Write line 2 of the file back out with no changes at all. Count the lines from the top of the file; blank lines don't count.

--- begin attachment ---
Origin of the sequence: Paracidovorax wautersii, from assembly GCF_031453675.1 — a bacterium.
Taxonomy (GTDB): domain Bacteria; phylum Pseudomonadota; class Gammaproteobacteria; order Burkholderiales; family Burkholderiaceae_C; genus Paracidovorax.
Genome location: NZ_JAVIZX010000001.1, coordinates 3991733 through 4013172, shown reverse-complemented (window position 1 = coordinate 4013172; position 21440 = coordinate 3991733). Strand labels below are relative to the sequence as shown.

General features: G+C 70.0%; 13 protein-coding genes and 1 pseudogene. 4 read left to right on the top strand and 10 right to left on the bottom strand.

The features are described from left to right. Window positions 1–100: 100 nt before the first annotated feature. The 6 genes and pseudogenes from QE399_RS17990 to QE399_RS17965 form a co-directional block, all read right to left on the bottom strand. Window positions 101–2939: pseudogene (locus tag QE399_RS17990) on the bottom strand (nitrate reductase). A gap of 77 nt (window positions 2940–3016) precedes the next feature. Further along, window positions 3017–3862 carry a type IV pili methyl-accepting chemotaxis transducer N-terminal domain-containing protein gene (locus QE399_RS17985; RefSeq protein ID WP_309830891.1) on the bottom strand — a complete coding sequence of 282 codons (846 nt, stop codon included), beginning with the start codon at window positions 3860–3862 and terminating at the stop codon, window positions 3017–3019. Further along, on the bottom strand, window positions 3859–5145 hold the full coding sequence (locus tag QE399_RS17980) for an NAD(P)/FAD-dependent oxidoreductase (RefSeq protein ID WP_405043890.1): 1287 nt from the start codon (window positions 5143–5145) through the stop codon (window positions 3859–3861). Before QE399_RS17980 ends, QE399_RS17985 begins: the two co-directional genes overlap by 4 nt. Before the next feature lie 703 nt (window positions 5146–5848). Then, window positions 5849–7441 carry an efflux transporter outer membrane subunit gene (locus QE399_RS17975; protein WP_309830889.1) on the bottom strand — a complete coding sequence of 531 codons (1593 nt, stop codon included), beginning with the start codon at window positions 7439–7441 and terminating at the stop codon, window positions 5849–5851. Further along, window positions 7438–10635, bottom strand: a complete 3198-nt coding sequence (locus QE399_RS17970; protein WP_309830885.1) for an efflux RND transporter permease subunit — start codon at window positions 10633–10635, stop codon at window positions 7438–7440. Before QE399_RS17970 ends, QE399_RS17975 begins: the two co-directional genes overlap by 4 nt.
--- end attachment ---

Taxonomy (GTDB): domain Bacteria; phylum Pseudomonadota; class Gammaproteobacteria; order Burkholderiales; family Burkholderiaceae_C; genus Paracidovorax.